“I don’t make records for pleasure. I did when I was a younger artist, but I don’t today. I record so that I can feed people what they need, what they feel. Hopefully, I record so that I can help someone overcome a bad time.” – Marvin Gaye.
As a student at the University of Cincinnati, I was a member of the Racial Awareness Program (RAPP) – a program created to allow space and structure for students to engage in meaningful intergroup dialogue on issues of race and social justice. Every trimester we would take a retreat to explore race, culture, gender, socioeconomic class, sexuality, and other areas of difference. We would share our personal experiences and build on a shared commitment to creating a more just community. Many meaningful moments stand out, but there’s one that seemed to sum-up our time together.
After participating in a weekend of “race awareness” activities, each person was asked what they would do if they could wave a magic wand and create change. A member told the group, “honestly, it may sound shocking, but I would change the history of slavery because things didn’t seem to work out for African Americans.” She did not like how it felt to be a slave during the race awareness activities and was not interested in experiencing this her entire life. Over the next few months, we talked, learned together, and spent time walking in other people’s shoes.
By most accounts, she lived a privileged life and was the center of most interactions and institutions she participated in on campus. Even though she genuinely accepts others and is a quick study, she didn’t have much background knowledge of race relations. She didn’t have prerequisite familiarity and competences in key cultural areas, including civic engagement, education, and systemic racism, which inhibited her social justice development. To help her make that connection, we spent our time together discovering where these gaps of awareness and understanding were. We then put in a lot of work, plugging these holes with culturally relevant experiences and information to better understand issues. The goal was to begin the process of providing a substantial understanding of our culture in nine months.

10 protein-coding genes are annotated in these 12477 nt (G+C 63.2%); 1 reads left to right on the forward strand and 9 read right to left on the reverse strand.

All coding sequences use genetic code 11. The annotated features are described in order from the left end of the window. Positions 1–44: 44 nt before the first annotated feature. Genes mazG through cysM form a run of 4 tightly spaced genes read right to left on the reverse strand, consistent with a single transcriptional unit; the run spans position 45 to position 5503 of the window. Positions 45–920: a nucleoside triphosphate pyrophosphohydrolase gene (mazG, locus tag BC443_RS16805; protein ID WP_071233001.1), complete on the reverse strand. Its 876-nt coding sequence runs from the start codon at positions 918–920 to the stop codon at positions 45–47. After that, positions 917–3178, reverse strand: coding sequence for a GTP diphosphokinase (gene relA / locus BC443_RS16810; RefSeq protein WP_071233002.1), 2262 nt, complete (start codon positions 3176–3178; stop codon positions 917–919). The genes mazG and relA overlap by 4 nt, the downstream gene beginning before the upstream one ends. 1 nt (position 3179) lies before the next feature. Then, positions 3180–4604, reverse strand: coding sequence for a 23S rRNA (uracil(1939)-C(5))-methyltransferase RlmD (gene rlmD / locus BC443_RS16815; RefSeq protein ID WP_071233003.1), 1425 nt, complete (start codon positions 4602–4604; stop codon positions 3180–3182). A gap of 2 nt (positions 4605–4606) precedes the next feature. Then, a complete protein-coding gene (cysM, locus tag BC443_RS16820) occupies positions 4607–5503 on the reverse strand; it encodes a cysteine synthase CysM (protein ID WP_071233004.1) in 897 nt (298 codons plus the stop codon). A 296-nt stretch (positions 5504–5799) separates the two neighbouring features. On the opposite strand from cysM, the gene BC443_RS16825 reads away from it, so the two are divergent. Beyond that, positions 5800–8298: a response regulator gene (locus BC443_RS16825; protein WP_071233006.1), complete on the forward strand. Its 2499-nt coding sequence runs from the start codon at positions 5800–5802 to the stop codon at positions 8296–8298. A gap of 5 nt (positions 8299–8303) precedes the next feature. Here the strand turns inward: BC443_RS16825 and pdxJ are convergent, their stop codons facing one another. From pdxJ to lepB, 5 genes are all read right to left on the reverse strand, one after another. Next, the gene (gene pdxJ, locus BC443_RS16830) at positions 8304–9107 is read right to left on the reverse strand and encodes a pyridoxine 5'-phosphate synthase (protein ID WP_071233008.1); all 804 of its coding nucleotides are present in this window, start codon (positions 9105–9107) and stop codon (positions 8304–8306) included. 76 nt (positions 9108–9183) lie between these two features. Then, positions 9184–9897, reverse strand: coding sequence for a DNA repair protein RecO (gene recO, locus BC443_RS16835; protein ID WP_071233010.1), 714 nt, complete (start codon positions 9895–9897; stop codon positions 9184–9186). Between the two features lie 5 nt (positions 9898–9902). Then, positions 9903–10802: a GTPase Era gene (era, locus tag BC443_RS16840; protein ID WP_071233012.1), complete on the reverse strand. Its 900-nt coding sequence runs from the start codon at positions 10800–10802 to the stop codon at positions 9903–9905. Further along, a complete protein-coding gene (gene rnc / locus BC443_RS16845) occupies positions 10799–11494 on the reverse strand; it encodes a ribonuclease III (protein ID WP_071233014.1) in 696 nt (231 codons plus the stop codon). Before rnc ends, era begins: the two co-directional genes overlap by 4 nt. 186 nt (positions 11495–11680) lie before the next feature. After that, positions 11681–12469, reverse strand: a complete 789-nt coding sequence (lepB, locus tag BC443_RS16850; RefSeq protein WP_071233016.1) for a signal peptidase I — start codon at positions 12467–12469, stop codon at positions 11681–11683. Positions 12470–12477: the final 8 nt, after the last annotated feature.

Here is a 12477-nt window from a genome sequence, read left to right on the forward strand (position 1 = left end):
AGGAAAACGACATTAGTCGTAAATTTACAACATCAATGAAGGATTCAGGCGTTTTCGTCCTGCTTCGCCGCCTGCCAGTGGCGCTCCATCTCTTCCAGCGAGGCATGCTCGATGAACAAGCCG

Ending systemic racism is a long and deliberate effort. Our teachers must first acknowledge it exists, then research and learn culturally relevant curricula. Educators have to teach students to be antiracists deliberately. Lastly, we must develop lesson plans from the student of color’s perspective to address generational trauma and social-economic justice issues. We need an evidence-based teaching strategy that embraces our differences and enriches our learning experiences. Using a distinctive approach like this means that we empathize with students of color and understand their experiences as our responsibility too. By recognizing the personal experiences they come to school with, we connect their past state of fluctuation, education, and abilities to the convergence of their everyday lives.
My grandmother said it best. She would say, “everyone is blessed with at least one unique talent. Take time now to discover, define, and develop your talent. Don’t go to your grave with your untapped talent buried inside you.” Her point was that all students of color have unique capabilities. The key to helping them succeed is to engage in inspiring activities that capitalize on their educational experiences. While doing so, we unearth their talent by being familiar with the disparities from many heritages — cultural, socioeconomic, racial, and sex. We have to reach out to each other, regardless of our distinctive culture contrasts, enthusiasm, or particular kinships. This will fundamentally bring about change for every student — students who arrive in our schoolrooms each year, and potentially those who do not.